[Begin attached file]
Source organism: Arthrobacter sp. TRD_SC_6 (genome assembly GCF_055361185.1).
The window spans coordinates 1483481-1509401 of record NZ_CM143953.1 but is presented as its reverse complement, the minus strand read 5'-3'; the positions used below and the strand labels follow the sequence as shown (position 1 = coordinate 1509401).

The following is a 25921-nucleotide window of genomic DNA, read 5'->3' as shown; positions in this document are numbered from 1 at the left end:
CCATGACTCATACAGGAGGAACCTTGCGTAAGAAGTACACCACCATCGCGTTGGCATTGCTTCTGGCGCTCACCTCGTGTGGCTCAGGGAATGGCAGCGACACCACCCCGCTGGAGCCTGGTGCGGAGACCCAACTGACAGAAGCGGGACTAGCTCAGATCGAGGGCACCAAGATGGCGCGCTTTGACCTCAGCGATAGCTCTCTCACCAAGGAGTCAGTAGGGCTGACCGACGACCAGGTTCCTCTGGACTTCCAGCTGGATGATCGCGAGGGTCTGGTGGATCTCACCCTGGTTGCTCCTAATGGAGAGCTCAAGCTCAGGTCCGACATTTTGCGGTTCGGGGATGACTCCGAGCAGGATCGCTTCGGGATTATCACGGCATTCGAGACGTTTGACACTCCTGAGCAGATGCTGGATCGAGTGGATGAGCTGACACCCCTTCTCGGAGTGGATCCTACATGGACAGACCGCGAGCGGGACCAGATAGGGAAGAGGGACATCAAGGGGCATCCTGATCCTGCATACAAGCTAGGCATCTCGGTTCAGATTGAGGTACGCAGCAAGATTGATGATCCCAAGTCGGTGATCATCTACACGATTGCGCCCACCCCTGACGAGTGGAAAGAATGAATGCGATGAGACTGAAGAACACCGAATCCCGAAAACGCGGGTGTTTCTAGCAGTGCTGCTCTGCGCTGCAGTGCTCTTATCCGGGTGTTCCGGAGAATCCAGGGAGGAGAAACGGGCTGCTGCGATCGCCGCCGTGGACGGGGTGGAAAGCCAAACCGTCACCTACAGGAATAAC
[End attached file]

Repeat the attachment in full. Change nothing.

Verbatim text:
Source organism: Arthrobacter sp. TRD_SC_6 (genome assembly GCF_055361185.1).
The window spans coordinates 1483481-1509401 of record NZ_CM143953.1 but is presented as its reverse complement, the minus strand read 5'-3'; the positions used below and the strand labels follow the sequence as shown (position 1 = coordinate 1509401).

The following is a 25921-nucleotide window of genomic DNA, read 5'->3' as shown; positions in this document are numbered from 1 at the left end:
CCATGACTCATACAGGAGGAACCTTGCGTAAGAAGTACACCACCATCGCGTTGGCATTGCTTCTGGCGCTCACCTCGTGTGGCTCAGGGAATGGCAGCGACACCACCCCGCTGGAGCCTGGTGCGGAGACCCAACTGACAGAAGCGGGACTAGCTCAGATCGAGGGCACCAAGATGGCGCGCTTTGACCTCAGCGATAGCTCTCTCACCAAGGAGTCAGTAGGGCTGACCGACGACCAGGTTCCTCTGGACTTCCAGCTGGATGATCGCGAGGGTCTGGTGGATCTCACCCTGGTTGCTCCTAATGGAGAGCTCAAGCTCAGGTCCGACATTTTGCGGTTCGGGGATGACTCCGAGCAGGATCGCTTCGGGATTATCACGGCATTCGAGACGTTTGACACTCCTGAGCAGATGCTGGATCGAGTGGATGAGCTGACACCCCTTCTCGGAGTGGATCCTACATGGACAGACCGCGAGCGGGACCAGATAGGGAAGAGGGACATCAAGGGGCATCCTGATCCTGCATACAAGCTAGGCATCTCGGTTCAGATTGAGGTACGCAGCAAGATTGATGATCCCAAGTCGGTGATCATCTACACGATTGCGCCCACCCCTGACGAGTGGAAAGAATGAATGCGATGAGACTGAAGAACACCGAATCCCGAAAACGCGGGTGTTTCTAGCAGTGCTGCTCTGCGCTGCAGTGCTCTTATCCGGGTGTTCCGGAGAATCCAGGGAGGAGAAACGGGCTGCTGCGATCGCCGCCGTGGACGGGGTGGAAAGCCAAACCGTCACCTACAGGAATAAC